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Old April 28, 2019, 05:40 PM   #1
Newts
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Load data with similar bullet weights

In the past I have always thought you could used Hodgdon load data for similar bullet weights given that you start low and work up.

Well, I got some Speer 130gr BTSP for my 7mm08 and decided to try some H4895. I started low and worked my way up using Hodgdon data for the 130gr bullet which is a Sierra hpbt.

I noticed the groups getting better with the higher loads and my velocity was finally getting better at the top end. Max load Hodgdon lists is 42gr. I did not have any pressure issues, so I tried 42.3gr. That was one of the best loads I had ever tried in any gun I’ve shot above .22 caliber. 3/4” first shot group at 200yd. Followed up with another 2 that ended up a little over 1 1/4”. I don’t own any bench guns, all hunting rifles, so I’ve always been impressed with MOA type groups. These are much smaller so it really made me start thinking.

I know that pressure can be there sometimes, yet not be visable until it’s really unsafe, so I decided to do some logical reasoning. I’m hoping you all will be able to tell me if my logic is sound.

When I look at what Hodgdon lists for their 139gr Hornady SP, it’s a max of 42.5gr of H4895. Which, that would mean that it seems the lighter Sierra bullet has something about it that maxed its load out lower than the heavier Hornady one.

I just happen to have both SP and BTSP 139gr Hornady bullets, so I started comparing them to the Speer one. I do not have a Sierra bullet to compare though. I figured that since weight is not what determines max load, since the heavier bullet has a greater max load, the bullet construction and bullet bearing surface of the lighter bullet also plays a big role.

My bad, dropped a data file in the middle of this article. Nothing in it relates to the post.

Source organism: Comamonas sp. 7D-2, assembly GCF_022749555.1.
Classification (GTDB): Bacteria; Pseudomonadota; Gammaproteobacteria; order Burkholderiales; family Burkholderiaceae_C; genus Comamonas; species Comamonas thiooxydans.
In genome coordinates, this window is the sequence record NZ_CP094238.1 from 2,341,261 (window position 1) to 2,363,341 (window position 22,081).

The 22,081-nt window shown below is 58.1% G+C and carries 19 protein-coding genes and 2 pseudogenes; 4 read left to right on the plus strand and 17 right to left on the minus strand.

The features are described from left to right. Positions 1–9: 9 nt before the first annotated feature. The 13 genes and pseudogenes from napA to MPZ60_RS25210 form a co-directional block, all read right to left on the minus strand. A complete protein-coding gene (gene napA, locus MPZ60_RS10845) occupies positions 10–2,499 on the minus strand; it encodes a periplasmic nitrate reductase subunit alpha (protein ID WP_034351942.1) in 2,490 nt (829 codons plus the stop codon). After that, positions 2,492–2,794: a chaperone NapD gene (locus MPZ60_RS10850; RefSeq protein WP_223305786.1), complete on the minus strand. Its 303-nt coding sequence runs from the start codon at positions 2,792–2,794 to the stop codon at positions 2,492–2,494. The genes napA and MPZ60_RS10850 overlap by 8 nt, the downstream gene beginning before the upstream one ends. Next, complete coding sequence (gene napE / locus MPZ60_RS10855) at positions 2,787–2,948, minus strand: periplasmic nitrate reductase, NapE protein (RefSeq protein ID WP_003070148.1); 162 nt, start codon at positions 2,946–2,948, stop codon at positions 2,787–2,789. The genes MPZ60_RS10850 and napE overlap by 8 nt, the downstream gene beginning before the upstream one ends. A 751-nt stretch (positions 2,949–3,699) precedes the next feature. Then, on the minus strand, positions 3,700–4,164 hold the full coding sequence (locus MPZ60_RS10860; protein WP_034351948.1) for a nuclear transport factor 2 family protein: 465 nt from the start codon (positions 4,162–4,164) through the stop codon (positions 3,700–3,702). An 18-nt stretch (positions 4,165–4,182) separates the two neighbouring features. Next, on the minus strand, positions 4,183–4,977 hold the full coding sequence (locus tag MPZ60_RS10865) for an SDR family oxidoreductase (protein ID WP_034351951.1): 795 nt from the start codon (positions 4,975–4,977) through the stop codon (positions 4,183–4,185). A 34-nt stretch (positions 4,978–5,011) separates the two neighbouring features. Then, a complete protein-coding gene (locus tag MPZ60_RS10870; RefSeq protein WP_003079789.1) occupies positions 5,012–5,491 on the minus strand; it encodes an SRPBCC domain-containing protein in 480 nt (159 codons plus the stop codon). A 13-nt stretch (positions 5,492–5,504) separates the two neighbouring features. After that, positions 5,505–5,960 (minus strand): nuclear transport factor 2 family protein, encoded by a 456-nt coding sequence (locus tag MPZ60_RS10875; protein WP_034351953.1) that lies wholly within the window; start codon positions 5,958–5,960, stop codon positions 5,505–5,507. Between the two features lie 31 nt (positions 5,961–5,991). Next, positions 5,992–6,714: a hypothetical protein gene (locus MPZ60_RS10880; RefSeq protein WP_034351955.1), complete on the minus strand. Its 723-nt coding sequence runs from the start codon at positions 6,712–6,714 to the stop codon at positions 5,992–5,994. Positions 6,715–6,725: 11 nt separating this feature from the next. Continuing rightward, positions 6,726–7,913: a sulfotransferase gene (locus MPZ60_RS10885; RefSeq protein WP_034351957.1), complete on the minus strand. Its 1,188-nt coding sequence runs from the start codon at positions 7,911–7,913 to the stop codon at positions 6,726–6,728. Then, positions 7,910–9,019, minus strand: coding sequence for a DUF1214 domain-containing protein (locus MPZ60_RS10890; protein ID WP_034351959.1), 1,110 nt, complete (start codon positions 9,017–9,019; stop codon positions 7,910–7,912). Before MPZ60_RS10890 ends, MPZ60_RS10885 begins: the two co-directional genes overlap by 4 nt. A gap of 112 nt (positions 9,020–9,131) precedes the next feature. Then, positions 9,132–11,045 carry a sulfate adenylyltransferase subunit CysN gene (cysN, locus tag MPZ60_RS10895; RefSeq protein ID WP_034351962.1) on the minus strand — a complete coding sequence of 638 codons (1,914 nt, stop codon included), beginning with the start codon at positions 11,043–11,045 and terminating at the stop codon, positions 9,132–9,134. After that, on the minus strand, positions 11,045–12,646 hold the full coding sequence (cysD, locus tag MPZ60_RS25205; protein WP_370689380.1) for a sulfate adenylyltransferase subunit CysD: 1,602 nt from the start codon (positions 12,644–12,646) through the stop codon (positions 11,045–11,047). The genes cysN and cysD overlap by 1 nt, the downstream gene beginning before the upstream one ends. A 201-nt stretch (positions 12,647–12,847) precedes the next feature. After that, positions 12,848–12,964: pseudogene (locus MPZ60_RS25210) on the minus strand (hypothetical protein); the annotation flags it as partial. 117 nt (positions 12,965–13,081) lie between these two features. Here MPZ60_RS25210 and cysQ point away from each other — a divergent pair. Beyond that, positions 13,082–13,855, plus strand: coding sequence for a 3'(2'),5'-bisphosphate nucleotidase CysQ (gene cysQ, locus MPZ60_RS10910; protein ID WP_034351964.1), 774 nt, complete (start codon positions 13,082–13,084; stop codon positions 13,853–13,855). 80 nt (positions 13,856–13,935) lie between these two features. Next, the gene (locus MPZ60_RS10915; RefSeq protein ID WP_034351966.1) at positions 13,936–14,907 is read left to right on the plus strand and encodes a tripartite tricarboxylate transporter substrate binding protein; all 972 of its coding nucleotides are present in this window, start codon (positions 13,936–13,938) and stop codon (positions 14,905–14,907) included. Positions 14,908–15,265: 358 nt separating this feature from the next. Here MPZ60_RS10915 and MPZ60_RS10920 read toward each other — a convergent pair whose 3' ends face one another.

If I set my calipers at .275”, which should be a bit under bore size, and mark each bullet where that measurement is, then I come up the same length of bearing surface between the 130gr and 139gr btsp’s, and the flat based 139gr SP being just about a 1/4” longer bearing surface.

So, if Hodgdon is saying they found their max with H4895 is 42.5gr with the 139gr Hornady SP, and my 130gr Speer is not only lighter but has a much shorter bearing surface, then wouldn’t my 42.3gr load with that 130gr Speer ‘probably’ be fine if I’m not seeing anything remotely close to pressure signs?

I have only gone over max in load development a few times, using load data for same weight bullets, and never found it to be more accurate than lower loads. This is a rare occasion where the upper end is really making this rifle shine. I just want to check my logic.
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Old April 28, 2019, 05:55 PM   #2
hounddawg
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Speer load data 7mm 08 130 gn load data

https://www.speer-ammo.com/downloads...ington_130.pdf

looks their max is different than Hogdons on the same powders. Use your own judgement or you could try this method to check for high pressures

http://shootersnotes.com/articles/wh...ures-too-high/

or buy a Pressure Trace

when the rubber meets the road you are the only one that makes the decision on whether a load is safe or not. If it feels wrong it probably is wrong
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Old April 28, 2019, 09:15 PM   #3
Newts
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Quote:
Originally Posted by hounddawg View Post
Speer load data 7mm 08 130 gn load data

https://www.speer-ammo.com/downloads...ington_130.pdf

looks their max is different than Hogdons on the same powders. Use your own judgement or you could try this method to check for high pressures

http://shootersnotes.com/articles/wh...ures-too-high/

or buy a Pressure Trace

when the rubber meets the road you are the only one that makes the decision on whether a load is safe or not. If it feels wrong it probably is wrong
Thanks. I got those sheets printed out, and also saw where a lot of their loads are higher in comparison, so it deffitetly makes me think my load is quite fine. It definitely doesn’t feel wrong, but never hurts to get more experienced loaders opinion.
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